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Brewers’ claims about alcohol warning labels

Every now and then the alcohol industry, in its many forms, makes an announcement indicating that they are very concerned about alcohol-related harms and are trying to tackle this issue the best they can.

The announcement made by the Brewers Association last Friday followed this well-trodden path.

In a media release from the Brewers ‘Industry well ahead on pregnancy labelling’, the claim was made that ‘Approximately 90 per cent of containers, produced and distributed in Australia by our members already include a pregnancy message on a label’.

No one was more surprised to see these results than I was.

Only this time last year, FARE commissioned an audit of alcohol products in Australia and found that 30 per cent of beer or cider products had a Drinkwise consumer information label on them. (Drinkwise is an industry front organisation and their labels include ambiguous messages such as ‘Kids and alcohol don’t mix’, ‘get the facts’, It’s safest not to drink while pregnant’ or a silhouette of a pregnant woman in a circle with a line throughout the image).

When looking just at the pregnancy messages, which are the message that the Brewers claim to have on 90 per cent of their products, the audit found that only three per cent of beer and cider labels carried either the pregnancy text or silhouette.

The audit carried out last year also showed that the labels were small – with 98 percent of the Drinkwise consumer information labels taking up less than five per cent of the alcohol label or face of the packaging on which they were located. This is not surprising given that the industry’s own guidelines for application of the messages specify that the pregnancy messages be eight millimetres in height (this makes even the barcode look big).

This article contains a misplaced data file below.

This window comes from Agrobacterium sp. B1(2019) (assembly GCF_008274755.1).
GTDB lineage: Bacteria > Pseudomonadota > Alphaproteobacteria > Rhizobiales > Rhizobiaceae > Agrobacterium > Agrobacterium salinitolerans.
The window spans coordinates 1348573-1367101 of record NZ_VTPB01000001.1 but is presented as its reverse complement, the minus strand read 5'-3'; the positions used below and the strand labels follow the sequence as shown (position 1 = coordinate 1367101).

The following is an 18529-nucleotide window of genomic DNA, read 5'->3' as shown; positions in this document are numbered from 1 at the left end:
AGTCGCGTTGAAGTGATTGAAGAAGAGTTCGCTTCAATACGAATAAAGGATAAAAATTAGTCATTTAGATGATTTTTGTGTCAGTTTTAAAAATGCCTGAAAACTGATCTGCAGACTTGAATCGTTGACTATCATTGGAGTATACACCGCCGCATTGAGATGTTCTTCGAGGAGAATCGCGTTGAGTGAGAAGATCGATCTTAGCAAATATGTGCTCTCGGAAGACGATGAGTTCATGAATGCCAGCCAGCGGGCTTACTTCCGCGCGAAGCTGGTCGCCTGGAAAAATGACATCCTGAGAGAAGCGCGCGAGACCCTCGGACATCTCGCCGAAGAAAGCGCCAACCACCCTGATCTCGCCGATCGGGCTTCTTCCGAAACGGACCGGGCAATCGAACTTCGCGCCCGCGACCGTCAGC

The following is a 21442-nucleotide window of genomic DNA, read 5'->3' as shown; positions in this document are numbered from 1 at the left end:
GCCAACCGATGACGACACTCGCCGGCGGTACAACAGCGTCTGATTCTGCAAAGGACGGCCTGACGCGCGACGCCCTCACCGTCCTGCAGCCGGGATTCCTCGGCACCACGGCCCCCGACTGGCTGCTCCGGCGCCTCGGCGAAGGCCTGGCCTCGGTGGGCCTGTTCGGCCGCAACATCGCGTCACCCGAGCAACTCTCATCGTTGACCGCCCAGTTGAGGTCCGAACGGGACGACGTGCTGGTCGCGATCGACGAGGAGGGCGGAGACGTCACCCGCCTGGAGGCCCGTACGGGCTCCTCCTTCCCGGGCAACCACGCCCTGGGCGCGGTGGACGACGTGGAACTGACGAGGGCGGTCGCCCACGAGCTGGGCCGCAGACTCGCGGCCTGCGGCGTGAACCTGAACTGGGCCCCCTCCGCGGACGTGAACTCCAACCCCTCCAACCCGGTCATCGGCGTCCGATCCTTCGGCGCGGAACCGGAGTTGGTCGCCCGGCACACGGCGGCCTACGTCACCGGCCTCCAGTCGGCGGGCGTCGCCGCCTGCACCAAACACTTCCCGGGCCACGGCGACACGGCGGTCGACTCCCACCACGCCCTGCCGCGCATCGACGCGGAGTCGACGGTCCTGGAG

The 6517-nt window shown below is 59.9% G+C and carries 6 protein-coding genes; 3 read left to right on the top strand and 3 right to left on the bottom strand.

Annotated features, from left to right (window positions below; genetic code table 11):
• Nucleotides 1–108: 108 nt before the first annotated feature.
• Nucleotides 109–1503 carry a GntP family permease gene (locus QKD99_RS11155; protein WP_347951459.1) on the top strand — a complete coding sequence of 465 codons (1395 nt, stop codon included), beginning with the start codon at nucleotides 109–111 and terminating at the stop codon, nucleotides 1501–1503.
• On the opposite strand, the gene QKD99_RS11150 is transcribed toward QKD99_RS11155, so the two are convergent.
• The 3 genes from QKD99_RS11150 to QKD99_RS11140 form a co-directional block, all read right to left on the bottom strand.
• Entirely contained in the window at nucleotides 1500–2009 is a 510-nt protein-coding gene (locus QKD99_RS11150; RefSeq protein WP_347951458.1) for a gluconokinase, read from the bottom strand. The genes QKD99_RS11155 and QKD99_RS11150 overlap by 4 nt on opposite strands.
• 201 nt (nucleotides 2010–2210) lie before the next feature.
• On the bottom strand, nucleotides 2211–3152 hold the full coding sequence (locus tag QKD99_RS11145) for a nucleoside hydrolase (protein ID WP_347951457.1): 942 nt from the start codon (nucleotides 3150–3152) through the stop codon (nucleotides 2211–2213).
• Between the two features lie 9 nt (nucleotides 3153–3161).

It is important to note that the audit was undertaken one year ago. So it could very well be that the Brewers have progressed their labelling regime very quickly over the course of the last year.

If this is the case – then we need to be questioning some of the claims that were made by the Brewers as part of a joint submission made to the Food Labelling Review on the cost and time impacts of introducing warning labels.

So let’s take a step back and have a look at what we have here.

What we have is an industry-led labelling regime that may or may not be on 90 per cent of beer products, is almost invisible and was going to be so hard to roll out that the industry themselves made the point repeatedly that the cost and time to implement such a label would be a significant barrier to reform.

Add to this that the Brewers are so against placing actual warnings on their products that they refuse to even use the word ‘warning’ – instead opting for pregnancy ‘messages’.

The media release by the Brewers ends with the line ‘We look forward to working with relevant agencies on the evaluation of this voluntary initiative which will be undertaken by the Federal Government later this year’.

When the evaluation does take place – I sincerely hope that the Government asks for the evidence to substantiate the claims made by different industry groups before simply taking their word for it.

I’m predicting an independent audit will tell a very different story!

Caterina Giorgi

Caterina Giorgi

Caterina is the Chief Executive of the Foundation for Alcohol Research & Education.

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